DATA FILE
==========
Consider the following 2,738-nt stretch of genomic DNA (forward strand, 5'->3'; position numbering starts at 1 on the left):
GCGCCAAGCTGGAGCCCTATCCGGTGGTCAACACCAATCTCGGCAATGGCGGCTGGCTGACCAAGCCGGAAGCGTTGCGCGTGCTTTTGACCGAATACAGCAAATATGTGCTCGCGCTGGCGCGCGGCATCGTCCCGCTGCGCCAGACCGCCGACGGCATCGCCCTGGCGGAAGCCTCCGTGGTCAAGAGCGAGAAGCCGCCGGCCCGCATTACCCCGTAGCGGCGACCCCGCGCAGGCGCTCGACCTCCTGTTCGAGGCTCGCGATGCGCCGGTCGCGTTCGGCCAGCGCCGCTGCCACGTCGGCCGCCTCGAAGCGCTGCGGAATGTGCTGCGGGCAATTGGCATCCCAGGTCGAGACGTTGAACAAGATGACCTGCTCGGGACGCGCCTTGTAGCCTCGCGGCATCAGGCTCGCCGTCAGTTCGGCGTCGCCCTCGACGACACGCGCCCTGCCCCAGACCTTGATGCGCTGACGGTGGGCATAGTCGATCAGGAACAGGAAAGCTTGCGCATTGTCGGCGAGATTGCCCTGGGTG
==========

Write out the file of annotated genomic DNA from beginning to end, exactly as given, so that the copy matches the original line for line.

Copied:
Consider the following 2,738-nt stretch of genomic DNA (forward strand, 5'->3'; position numbering starts at 1 on the left):
GCGCCAAGCTGGAGCCCTATCCGGTGGTCAACACCAATCTCGGCAATGGCGGCTGGCTGACCAAGCCGGAAGCGTTGCGCGTGCTTTTGACCGAATACAGCAAATATGTGCTCGCGCTGGCGCGCGGCATCGTCCCGCTGCGCCAGACCGCCGACGGCATCGCCCTGGCGGAAGCCTCCGTGGTCAAGAGCGAGAAGCCGCCGGCCCGCATTACCCCGTAGCGGCGACCCCGCGCAGGCGCTCGACCTCCTGTTCGAGGCTCGCGATGCGCCGGTCGCGTTCGGCCAGCGCCGCTGCCACGTCGGCCGCCTCGAAGCGCTGCGGAATGTGCTGCGGGCAATTGGCATCCCAGGTCGAGACGTTGAACAAGATGACCTGCTCGGGACGCGCCTTGTAGCCTCGCGGCATCAGGCTCGCCGTCAGTTCGGCGTCGCCCTCGACGACACGCGCCCTGCCCCAGACCTTGATGCGCTGACGGTGGGCATAGTCGATCAGGAACAGGAAAGCTTGCGCATTGTCGGCGAGATTGCCCTGGGTG